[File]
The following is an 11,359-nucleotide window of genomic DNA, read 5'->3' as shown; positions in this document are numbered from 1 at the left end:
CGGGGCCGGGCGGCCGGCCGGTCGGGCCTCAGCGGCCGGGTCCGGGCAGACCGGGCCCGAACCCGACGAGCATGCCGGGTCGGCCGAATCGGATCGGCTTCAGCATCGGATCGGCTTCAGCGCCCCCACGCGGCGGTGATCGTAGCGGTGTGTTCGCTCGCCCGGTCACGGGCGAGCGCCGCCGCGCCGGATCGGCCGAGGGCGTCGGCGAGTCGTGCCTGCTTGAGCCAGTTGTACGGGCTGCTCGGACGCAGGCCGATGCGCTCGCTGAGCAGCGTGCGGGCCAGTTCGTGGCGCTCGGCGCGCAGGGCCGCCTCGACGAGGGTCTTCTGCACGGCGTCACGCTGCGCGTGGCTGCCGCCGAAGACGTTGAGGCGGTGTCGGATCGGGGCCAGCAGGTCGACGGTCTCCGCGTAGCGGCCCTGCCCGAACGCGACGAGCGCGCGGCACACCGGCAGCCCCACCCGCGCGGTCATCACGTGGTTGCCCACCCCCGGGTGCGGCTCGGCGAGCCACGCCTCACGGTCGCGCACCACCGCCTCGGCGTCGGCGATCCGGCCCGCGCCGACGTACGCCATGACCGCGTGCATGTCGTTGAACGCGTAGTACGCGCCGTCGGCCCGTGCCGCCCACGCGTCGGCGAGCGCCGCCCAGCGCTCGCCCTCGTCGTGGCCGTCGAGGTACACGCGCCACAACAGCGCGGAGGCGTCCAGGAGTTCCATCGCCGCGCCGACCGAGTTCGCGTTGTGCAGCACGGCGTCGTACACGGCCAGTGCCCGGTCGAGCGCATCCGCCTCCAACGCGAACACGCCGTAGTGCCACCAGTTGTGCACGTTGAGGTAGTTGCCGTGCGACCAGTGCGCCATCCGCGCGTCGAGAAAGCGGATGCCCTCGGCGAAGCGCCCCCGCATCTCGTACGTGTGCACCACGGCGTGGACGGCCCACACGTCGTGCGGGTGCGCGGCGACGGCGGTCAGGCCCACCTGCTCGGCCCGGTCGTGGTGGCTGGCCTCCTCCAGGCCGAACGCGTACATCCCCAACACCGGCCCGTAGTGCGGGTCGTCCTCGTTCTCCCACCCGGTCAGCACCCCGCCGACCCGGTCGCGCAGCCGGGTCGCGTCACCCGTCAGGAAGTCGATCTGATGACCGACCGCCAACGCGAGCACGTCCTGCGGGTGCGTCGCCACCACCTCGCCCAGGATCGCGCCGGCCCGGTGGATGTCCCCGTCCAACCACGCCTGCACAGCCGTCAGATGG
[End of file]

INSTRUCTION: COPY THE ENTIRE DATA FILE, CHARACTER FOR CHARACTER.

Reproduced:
The following is an 11,359-nucleotide window of genomic DNA, read 5'->3' as shown; positions in this document are numbered from 1 at the left end:
CGGGGCCGGGCGGCCGGCCGGTCGGGCCTCAGCGGCCGGGTCCGGGCAGACCGGGCCCGAACCCGACGAGCATGCCGGGTCGGCCGAATCGGATCGGCTTCAGCATCGGATCGGCTTCAGCGCCCCCACGCGGCGGTGATCGTAGCGGTGTGTTCGCTCGCCCGGTCACGGGCGAGCGCCGCCGCGCCGGATCGGCCGAGGGCGTCGGCGAGTCGTGCCTGCTTGAGCCAGTTGTACGGGCTGCTCGGACGCAGGCCGATGCGCTCGCTGAGCAGCGTGCGGGCCAGTTCGTGGCGCTCGGCGCGCAGGGCCGCCTCGACGAGGGTCTTCTGCACGGCGTCACGCTGCGCGTGGCTGCCGCCGAAGACGTTGAGGCGGTGTCGGATCGGGGCCAGCAGGTCGACGGTCTCCGCGTAGCGGCCCTGCCCGAACGCGACGAGCGCGCGGCACACCGGCAGCCCCACCCGCGCGGTCATCACGTGGTTGCCCACCCCCGGGTGCGGCTCGGCGAGCCACGCCTCACGGTCGCGCACCACCGCCTCGGCGTCGGCGATCCGGCCCGCGCCGACGTACGCCATGACCGCGTGCATGTCGTTGAACGCGTAGTACGCGCCGTCGGCCCGTGCCGCCCACGCGTCGGCGAGCGCCGCCCAGCGCTCGCCCTCGTCGTGGCCGTCGAGGTACACGCGCCACAACAGCGCGGAGGCGTCCAGGAGTTCCATCGCCGCGCCGACCGAGTTCGCGTTGTGCAGCACGGCGTCGTACACGGCCAGTGCCCGGTCGAGCGCATCCGCCTCCAACGCGAACACGCCGTAGTGCCACCAGTTGTGCACGTTGAGGTAGTTGCCGTGCGACCAGTGCGCCATCCGCGCGTCGAGAAAGCGGATGCCCTCGGCGAAGCGCCCCCGCATCTCGTACGTGTGCACCACGGCGTGGACGGCCCACACGTCGTGCGGGTGCGCGGCGACGGCGGTCAGGCCCACCTGCTCGGCCCGGTCGTGGTGGCTGGCCTCCTCCAGGCCGAACGCGTACATCCCCAACACCGGCCCGTAGTGCGGGTCGTCCTCGTTCTCCCACCCGGTCAGCACCCCGCCGACCCGGTCGCGCAGCCGGGTCGCGTCACCCGTCAGGAAGTCGATCTGATGACCGACCGCCAACGCGAGCACGTCCTGCGGGTGCGTCGCCACCACCTCGCCCAGGATCGCGCCGGCCCGGTGGATGTCCCCGTCCAACCACGCCTGCACAGCCGTCAGATGG